Cycling in Slovakia: A free-time activity rather than means of transport

Activists call on the government to use billions from the EU to enhance bike transport in Slovakia.

Pionierska Street, BratislavaPionierska Street, Bratislava (Source: TASR)

Cyclists sporting professional jerseys and riding hyped-up bikes, a by-product of the successful career of Peter Sagan, have become a frequent sight on Slovak roads. But cycling remains a popular pastime rather than practical transport means for commuting.

This remains true despite the fact that the coronavirus situation has resulted in record sales of bikes in Slovakia and some have already chosen the bicycle as a way to minimise their contact with people on their commute to work.

This mental setup is mirrored in the cycling infrastructure in Slovakia: most regions boast a network of recreational cycling routes, bringing people to nature. The Transport Ministry admits that the network of cycling routes that people could use to commute to work, schools or shops is not as dense and this infrastructure requires more support.

“Infrastructure, infrastructure and infrastructure,” said Dan Kollár of the Cyklokoalícia (Cycling Coalition) civic association when asked what is required to persuade people to exchange a car for a bike. “The key is to physically create conditions when riding a bike comfortably and safely.”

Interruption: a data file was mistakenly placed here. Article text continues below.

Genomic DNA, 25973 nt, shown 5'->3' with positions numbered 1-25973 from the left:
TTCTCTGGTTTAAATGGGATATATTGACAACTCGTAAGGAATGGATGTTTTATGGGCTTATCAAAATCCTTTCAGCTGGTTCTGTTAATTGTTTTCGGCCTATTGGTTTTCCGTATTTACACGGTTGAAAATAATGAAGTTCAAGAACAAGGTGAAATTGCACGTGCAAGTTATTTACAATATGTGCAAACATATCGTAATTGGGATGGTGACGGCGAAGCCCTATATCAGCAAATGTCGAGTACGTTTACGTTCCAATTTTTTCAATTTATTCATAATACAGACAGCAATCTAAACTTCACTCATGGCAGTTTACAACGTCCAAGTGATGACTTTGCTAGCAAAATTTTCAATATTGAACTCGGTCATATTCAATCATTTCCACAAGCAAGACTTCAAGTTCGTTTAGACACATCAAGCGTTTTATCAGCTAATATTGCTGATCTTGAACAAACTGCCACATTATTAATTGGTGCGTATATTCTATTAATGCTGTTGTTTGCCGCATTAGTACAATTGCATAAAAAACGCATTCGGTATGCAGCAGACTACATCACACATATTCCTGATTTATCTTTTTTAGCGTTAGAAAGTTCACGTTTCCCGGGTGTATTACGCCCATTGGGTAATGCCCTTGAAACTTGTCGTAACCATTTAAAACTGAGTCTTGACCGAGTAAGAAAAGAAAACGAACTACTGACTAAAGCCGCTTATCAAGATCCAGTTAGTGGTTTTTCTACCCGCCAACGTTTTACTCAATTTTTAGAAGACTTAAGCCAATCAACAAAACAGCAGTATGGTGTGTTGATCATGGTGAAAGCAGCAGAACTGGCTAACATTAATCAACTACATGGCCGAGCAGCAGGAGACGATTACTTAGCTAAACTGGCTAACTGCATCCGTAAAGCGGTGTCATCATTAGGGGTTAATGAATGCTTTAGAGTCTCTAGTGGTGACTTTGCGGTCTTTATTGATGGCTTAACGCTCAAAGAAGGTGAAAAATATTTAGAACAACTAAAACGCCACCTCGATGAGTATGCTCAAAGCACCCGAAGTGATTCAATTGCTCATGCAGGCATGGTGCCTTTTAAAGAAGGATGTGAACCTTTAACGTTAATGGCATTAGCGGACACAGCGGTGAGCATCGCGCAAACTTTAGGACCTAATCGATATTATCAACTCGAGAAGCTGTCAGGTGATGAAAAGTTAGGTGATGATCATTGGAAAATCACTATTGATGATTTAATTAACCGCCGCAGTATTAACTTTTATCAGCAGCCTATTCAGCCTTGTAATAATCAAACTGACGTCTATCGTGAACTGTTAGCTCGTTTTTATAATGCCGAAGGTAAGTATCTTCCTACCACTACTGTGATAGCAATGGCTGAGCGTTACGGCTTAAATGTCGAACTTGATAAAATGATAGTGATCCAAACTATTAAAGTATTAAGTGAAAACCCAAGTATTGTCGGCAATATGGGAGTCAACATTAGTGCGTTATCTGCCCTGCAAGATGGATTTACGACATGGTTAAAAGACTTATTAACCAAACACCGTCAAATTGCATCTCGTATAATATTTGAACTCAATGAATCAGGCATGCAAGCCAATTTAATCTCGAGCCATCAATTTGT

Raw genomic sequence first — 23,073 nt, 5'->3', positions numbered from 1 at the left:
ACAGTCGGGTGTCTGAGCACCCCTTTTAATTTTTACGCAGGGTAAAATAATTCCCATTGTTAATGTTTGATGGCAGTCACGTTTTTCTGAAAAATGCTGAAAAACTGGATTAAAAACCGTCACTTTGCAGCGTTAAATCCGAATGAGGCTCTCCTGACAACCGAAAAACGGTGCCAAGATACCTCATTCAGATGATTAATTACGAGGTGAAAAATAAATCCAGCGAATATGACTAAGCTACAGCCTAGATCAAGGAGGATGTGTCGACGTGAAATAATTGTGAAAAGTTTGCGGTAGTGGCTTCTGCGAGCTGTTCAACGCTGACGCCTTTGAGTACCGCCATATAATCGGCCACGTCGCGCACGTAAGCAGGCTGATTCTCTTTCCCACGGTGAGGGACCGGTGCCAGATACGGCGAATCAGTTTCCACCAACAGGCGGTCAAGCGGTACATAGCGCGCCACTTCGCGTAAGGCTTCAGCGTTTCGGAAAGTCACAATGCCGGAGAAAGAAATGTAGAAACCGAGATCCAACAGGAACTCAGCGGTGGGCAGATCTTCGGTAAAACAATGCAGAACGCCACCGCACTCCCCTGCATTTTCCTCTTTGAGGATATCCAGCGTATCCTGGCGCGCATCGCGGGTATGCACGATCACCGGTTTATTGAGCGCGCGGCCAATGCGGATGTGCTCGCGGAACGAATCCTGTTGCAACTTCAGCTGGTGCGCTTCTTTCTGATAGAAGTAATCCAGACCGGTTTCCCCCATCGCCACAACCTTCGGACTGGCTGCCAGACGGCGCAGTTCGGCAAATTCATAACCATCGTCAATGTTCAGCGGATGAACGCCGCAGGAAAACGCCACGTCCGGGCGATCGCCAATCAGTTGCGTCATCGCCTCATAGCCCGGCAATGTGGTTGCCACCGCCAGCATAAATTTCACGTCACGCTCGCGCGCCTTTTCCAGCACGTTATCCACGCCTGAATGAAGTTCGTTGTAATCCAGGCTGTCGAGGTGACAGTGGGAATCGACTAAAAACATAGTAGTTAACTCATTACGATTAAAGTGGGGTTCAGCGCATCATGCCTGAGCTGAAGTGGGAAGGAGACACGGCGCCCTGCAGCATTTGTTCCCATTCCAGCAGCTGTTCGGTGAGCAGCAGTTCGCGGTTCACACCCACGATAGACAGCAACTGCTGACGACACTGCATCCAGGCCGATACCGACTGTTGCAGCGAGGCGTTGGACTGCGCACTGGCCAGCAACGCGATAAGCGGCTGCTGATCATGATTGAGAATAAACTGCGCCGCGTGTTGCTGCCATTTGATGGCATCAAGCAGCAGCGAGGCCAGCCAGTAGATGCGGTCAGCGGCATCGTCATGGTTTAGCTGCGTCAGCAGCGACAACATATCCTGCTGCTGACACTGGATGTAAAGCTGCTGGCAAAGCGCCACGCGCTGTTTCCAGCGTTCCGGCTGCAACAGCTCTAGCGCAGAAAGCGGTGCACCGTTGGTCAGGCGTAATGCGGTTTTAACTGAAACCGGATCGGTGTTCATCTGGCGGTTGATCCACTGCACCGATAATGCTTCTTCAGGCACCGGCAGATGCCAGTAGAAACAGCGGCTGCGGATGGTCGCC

Municipalities are aware of the need to support green transport, and perceive their inhabitants cycling more and demanding more cycling infrastructure. Yet they argue that infrastructure construction often takes a long time and requires more funds than the municipal coffers have to offer.

Recreational cycling wins

When it comes to cycling as a means of transport, Slovakia slightly lags behind its neighbours. The estimated rate of cycling transport at the overall number of transport is about 5 percent in Slovakia, while in the Czech Republic it is 6 percent and in Austria 10 percent, data from the Transport Ministry show.

Currently, there are about 550 kilometres of “cycling transport” routes in Slovakia used for commuting to work and 14,500 kilometres of cycling routes with a recreational function.

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“In Slovakia, the crucial problem is not that people wouldn't have nowhere to go on bikes on a Saturday,” Kollár said.

The problem is that parents are afraid to let their children cycle to school alone for fear they could get hit by a car.

Kollár noted that people breathe polluted air and that obesity is on the rise. These are some reasons why he believes cycling as a means of transport needs to be promoted.

This is happening through several nationwide campaigns. One of them, taking place under the auspices of the Transport Ministry, starts in September. It is called Do práce na bicykli (Bike to Work) and is meant to, among other things, raise awareness among municipal authorities to create better conditions for ecological forms of transport, motivate employers to provide their employees with better conditions to commute by bike, and motivate employees to hop on their bike every day.

Dependent on political will

Cyklokoalícia has been following conditions for cyclists and pedestrians in the country for ten years. Kollár noted that the development rate of cycling infrastructure varies from place to place. It does not depend on the size of the municipality as much as on the political will of the local authorities and the willingness to take lessons from other towns where cycling works.

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